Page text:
Innovations are carefully wedded to a craft-based ethos in which every product is ‘handmade by a qualified Italian staff member’
The personal commitment of the makers clearly matters. But other elements are equally important: the importance of human knowledge and craft skills; dedication to quality and sustainability in the materials used; the place where the product is made and the primacy of the makers in the corporate hierarchy. In the absence of formal definitions, some combination of these factors usually enables consumers to identify craft products. And where formal definitions have been attempted, they have proved problematic.
Shelby Solomon, assistant professor at the University of West Florida College of Business, points to the tendency of craft entrepreneurs to prefer relatively small-scale production and independent ownership, which he calls the “oppositional identity” that many adopt to distance themselves from big business and demonstrate their authenticity.
US craft brewers are formally defined by a 25 per cent limit on external ownership and caps on annual volumes, he says. But over the years, the industry body for craft brewing has repeatedly lifted the volume cap to allow the largest brewers, such as Brooklyn, The Boston Beer Company and Lagunitas, to scale up while retaining the craft label.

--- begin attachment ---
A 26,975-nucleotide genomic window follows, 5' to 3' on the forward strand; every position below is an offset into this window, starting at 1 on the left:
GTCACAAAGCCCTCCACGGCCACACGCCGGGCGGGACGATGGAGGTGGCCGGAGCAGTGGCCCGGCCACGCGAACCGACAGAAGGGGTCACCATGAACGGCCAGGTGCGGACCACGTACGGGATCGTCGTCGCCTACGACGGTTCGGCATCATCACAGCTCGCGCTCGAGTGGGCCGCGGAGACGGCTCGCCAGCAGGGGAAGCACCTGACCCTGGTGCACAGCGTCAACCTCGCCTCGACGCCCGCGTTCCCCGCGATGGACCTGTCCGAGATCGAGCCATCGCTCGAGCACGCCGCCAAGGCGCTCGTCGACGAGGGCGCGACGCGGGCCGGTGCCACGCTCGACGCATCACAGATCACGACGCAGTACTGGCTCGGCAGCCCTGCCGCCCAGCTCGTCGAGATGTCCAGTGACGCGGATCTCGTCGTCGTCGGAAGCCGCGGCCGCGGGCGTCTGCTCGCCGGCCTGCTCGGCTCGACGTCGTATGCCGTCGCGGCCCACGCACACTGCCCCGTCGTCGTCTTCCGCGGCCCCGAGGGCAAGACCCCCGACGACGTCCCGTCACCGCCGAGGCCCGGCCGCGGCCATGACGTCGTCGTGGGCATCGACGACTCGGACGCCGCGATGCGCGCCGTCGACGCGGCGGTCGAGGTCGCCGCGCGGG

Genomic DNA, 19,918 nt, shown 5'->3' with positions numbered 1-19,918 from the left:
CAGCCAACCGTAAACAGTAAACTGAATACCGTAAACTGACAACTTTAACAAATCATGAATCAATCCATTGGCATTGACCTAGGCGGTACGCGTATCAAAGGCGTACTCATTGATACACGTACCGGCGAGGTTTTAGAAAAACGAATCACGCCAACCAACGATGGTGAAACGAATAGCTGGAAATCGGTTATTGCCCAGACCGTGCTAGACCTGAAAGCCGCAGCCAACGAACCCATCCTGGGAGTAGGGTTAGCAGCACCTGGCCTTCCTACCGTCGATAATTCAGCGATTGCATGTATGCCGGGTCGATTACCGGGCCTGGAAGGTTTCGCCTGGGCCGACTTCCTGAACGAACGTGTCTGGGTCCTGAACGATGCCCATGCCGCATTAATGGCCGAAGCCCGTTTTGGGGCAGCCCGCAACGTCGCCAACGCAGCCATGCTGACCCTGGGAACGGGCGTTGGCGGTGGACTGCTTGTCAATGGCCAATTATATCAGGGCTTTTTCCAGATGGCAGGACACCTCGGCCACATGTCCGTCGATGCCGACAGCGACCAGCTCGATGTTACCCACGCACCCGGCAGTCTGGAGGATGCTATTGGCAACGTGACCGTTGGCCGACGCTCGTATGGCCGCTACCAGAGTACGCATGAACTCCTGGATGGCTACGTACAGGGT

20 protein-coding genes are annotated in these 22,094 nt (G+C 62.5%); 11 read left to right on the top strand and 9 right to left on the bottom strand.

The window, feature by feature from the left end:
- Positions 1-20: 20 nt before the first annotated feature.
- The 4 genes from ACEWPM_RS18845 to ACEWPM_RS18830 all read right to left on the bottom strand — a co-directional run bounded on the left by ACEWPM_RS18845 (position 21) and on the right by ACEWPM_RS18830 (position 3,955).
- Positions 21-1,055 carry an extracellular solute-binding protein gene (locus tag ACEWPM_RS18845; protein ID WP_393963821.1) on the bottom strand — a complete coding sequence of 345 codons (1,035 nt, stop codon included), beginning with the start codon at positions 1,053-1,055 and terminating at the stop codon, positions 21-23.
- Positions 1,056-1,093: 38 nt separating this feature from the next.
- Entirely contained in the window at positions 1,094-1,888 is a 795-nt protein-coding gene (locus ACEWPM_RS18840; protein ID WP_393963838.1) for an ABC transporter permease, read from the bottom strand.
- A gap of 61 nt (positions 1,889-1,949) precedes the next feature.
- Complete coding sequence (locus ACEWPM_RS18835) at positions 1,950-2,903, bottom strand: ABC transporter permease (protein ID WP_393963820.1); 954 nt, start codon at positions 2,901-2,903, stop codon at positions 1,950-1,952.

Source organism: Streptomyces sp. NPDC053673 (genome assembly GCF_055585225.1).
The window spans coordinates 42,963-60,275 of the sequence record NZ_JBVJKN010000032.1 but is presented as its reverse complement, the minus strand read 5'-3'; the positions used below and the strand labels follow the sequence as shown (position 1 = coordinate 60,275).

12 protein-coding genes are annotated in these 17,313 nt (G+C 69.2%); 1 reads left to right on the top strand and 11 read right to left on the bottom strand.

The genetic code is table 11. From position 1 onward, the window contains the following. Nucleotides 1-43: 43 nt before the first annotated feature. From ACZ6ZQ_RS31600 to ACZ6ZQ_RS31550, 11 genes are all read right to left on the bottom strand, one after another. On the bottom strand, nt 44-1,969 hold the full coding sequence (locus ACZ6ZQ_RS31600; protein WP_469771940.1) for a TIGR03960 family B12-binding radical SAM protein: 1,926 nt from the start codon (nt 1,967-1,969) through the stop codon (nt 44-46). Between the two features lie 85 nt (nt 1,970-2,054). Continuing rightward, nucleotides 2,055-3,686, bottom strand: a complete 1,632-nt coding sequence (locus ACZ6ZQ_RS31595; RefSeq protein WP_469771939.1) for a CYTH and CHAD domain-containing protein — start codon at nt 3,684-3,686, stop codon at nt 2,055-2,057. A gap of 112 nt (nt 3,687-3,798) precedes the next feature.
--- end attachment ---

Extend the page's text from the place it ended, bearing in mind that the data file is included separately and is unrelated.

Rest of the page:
“That catches a lot of flak,” says Solomon. A number of craft brewers in the US and UK have also been acquired by mainstream brewing giants such as AB InBev and Coors, which excludes them from the formal craft definition as well as compromising their craft credentials in the eyes of many consumers.
Sustainability is often an important part of the pitch for craft companies, but this does not extend to a rejection of modern technology or techniques. Quite the opposite